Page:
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Wednesday, Feb. 28, 2024
The Observer

Howard Hall hosts annual 24-hour teeter-totter marathon for a cause

Thursday through Friday evening, Howard Hall residents and passers-by will seesaw for 24 hours straight on a giant blue teeter-totter in the middle of South Quad to raise money for Engineers Without Borders’ clean water initiatives. The event, known as “Totter for Water,” has long been the Howard Ducks’ most popular fundraiser.

“Totter for Water is Howard’s signature event,” Howard Hall president Clare Brown, a junior sociology and peace studies major, said. “This year, we’re starting Thursday at 6 p.m., and we’re going till 6 pm on Friday. [Howard girls] do 30-minute shifts throughout the entirety of that time period.”

Event commissioner Anna Haigh added that this is done to ensure the totter is ridden by two people for the entire duration of the 24-hour period. However, anyone — including students, faculty, staff and visitors — can take their turn on the totter.

Courtesy of Elizabeth D’sa
The Howard Duck teeters on the totter on South Quad in 2019.

“When people are walking around campus, they [can] stop at the totter,” she said. “They can stay on it for however long they want, they don’t have to stay on it for 30 minutes. They just have to pay $2.00 to go on it, and the $2.00 is donated to Engineers Without Borders.”

Haigh, a junior chemical engineering major, has been a member of Engineers Without Borders since her freshman year. She said “Totter for Water” presented the perfect opportunity to get more involved in Howard while further supporting the cause she already works on each week.

“Engineers Without Borders is an organization with a bunch of chapters at universities all over the country,” she explained. “But the main idea is that we partner with the community in an underdeveloped or under-resourced area. Our community partner is San Pedro de Suma in Ecuador.”

In recent years, the Notre Dame chapter has visited the San Pedro de Suma community, building water fluoridation systems and infrastructure for their school. With the funds raised from “Totter for Water,” the chapter hopes to return to Ecuador to evaluate and monitor their existing projects as well as plan future projects by identifying community needs.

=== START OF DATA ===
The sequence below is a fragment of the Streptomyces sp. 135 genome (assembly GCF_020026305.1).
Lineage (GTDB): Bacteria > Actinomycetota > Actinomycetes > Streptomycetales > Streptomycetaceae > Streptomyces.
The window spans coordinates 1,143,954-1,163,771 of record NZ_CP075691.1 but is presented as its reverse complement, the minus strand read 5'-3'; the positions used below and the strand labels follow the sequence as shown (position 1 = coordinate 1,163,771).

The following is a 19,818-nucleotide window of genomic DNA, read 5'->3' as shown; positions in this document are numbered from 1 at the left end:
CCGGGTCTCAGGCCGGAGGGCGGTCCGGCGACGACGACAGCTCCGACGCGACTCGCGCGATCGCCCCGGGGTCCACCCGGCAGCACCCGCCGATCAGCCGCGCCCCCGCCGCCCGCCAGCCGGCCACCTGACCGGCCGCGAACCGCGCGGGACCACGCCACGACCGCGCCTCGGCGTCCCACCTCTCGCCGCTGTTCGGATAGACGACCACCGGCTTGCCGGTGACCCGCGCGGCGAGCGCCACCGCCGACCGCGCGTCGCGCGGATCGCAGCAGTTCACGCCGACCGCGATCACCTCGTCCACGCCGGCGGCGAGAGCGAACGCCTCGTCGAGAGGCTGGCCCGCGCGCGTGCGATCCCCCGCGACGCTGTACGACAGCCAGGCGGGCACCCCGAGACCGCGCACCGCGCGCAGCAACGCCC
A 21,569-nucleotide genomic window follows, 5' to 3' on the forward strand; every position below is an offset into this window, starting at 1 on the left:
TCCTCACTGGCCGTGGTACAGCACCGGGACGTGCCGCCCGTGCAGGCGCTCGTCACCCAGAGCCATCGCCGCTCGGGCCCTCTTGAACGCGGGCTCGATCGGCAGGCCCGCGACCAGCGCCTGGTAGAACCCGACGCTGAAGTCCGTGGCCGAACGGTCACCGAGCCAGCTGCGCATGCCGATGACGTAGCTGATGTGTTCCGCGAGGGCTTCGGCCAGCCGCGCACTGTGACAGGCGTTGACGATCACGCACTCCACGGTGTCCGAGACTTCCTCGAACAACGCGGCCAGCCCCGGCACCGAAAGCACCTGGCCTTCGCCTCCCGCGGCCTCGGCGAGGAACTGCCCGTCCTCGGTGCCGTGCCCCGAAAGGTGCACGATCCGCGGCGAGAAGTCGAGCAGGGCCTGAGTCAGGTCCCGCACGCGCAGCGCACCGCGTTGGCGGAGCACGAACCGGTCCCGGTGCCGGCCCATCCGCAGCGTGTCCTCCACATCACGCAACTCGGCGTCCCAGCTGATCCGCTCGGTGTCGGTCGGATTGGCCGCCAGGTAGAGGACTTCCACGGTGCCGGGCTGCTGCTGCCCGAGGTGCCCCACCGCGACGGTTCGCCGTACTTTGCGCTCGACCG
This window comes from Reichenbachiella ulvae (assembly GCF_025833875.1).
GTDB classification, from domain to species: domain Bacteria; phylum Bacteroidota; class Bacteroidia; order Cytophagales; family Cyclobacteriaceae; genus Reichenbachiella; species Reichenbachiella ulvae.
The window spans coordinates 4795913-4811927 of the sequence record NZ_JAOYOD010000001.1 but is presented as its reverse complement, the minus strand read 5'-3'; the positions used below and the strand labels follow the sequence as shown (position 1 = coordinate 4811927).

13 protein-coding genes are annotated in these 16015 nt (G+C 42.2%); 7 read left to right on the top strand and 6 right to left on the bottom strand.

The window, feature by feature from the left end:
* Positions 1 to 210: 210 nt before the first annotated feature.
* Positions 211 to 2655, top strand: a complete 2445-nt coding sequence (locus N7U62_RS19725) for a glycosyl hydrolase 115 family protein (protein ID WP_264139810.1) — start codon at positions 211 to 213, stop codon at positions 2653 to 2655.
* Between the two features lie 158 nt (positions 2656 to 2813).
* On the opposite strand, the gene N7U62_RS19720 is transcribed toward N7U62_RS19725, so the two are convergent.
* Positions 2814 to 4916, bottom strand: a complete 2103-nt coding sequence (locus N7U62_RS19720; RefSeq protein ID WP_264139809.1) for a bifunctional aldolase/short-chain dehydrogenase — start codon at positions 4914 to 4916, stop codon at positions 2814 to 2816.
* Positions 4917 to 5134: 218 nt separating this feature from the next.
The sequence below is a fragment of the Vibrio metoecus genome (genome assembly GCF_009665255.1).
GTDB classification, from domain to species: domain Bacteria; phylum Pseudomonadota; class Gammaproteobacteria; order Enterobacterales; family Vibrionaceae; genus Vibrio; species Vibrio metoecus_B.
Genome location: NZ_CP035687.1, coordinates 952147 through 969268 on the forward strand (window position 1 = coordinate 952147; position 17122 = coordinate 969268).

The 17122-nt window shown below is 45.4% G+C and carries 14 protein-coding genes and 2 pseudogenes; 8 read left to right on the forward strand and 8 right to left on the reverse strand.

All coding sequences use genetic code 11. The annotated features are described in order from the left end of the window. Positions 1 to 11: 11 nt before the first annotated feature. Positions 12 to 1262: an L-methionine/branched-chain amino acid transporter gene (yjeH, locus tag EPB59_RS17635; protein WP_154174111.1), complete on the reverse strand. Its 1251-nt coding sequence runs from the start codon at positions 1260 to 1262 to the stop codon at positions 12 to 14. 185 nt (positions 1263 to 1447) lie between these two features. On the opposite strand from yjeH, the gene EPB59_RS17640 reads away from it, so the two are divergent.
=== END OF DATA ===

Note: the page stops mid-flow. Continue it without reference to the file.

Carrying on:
“It’s definitely a great cause,” junior Liz D'sa, Haigh's fellow event commissioner, said. “This year, I especially wanted to get a little bit more involved in Howard in super positive way. Engineers Without Borders is such a great cause, so this seems very fitting for what I wanted to do.”

Brown said this year’s fundraising goal is $25,000.

Three years ago, we made like $18,000,” she said. “Last year, we didn’t make as much because of COVID. We’re really hoping to make it up this year so that San Pedro de Suma isn’t affected by [last year’s] deficit.” 

She attributed last year’s low numbers to the COVID-19 campus visitor restrictions in place at the time.

“We make a lot of money because we have it on a gameday weekend, and so there’s a lot of kids and families and alumni that all stop and donate and ride the totter,” she said. “No one was on campus last year … so we didn’t get as much interaction with Totter.”

For this reason, Brown looks forward to the return of gameday energy to campus. 

“Totter is always so much fun, and it’ll be a much more robust campus environment this year as opposed to last year. Hopefully a lot of people stop by,” she said. “Fr. Pete is stopping by on Thursday, so that’s exciting. And in terms of other stuff, I mean, we’re gonna have Krispy Kreme donuts on Friday morning.”